Africa is currently experiencing the worst outbreak of locusts in decades. The insects are threatening the food supply for the continent, and there is no end in sight.
Desert locusts are to blame, and they are the most destructive of all known locust species. A combination of rapid growth and large appetites makes them especially troublesome. A recent swarm in Kenya was estimated to contain 100-200 billion locusts. As each locust can eat its own weight in food every day, that all adds up to the swarm devouring as much food as 84 million people every day.
Keith Cressman, senior locust forecasting officer at the FAO, recently returned from northeast Somalia and reports that the locusts are like “a moving carpet of yellow and black objects” each behaving the same way, and packed together so densely that you can’t even see the ground below them.
The insects have already destroyed hundreds and thousands of acres of crops in East Africa, and the UN is calling for international help to quell the crisis. They fear the numbers could grow 500 times by June and reach 30 different countries.
Several factors caused the massive outbreak. In May 2018, a cyclone hit the desert “empty quarter” of Oman, Yemen, and Saudi Arabia. After the unusual rainfall, vegetation flourished, and the well-fed locusts increased their population 400-fold over 6 months. Normally, the populations would shrink when plants die after the desert dries out again, and timely control efforts can prevent populations from booming.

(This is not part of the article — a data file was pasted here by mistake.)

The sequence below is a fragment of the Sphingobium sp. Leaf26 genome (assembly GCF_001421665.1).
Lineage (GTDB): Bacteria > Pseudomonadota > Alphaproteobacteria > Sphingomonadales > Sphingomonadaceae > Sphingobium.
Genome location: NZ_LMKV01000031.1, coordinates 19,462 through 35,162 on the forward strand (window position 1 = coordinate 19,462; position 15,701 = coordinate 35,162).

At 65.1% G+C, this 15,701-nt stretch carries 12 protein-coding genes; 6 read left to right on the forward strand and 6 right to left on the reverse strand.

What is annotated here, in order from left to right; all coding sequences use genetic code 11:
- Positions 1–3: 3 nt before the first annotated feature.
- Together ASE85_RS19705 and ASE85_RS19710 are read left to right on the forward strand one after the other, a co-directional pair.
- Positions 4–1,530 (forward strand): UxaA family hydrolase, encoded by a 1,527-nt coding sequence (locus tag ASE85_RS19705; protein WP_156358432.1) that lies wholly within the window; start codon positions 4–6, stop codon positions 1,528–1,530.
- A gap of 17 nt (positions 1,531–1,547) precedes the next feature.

In this case, however, a second cyclone hit in October 2018 and the population continued to increase—an estimated 8000-fold by March 2019. The locusts headed to southern Iran, crossing territory that hadn’t seen the insects in 50 years, and moved east into India and Pakistan. Last summer, many flew south with prevailing winds into Yemen, where civil war prevented any spraying of pesticides. The swarms moved to Ethiopia and Somalia in October 2019.
Compounding the problem, yet another cyclone unexpectedly hit the Horn of Africa in December 2019 and more breeding ensued. By the end of that month, growing swarms had entered Kenya. They reached Uganda and Tanzania in the past few days.
The next generation of locusts is now maturing and could devastate crops planted at the end of March if action isn’t taken rapidly. “We have a short window of opportunity to act,” Dominique Burgeon, director of emergencies at the Food and Agriculture Organization of the United Nations (FAO), said at a briefing Monday in New York City.
Tackling large locust swarms is challenging and requires fast-acting chemical pesticides sprayed from aircraft. Ethiopia and Kenya are now spraying those chemicals. Although the pesticides break down within 1 day, villages must be warned to temporarily move their livestock.
In Somalia, which has large grazing areas, FAO is instead helping the country use biopesticides. They consist of spores of the fungus Metarhizium acridum, which produces a toxin that kills only locusts and related grasshoppers. Since the last major locust outbreak in Africa, in 2003–05, researchers have been able to make the biopesticide cheaper, more effective, longer lasting in the desert, and easier to store.
“Large-scale use [of fungus] to control an invasion of desert locusts would be a first,” says Michel Lecoq, a retired entomologist who worked on locust control at the French Agricultural Research Center for International Development. “If successful, it will be a big step forward.”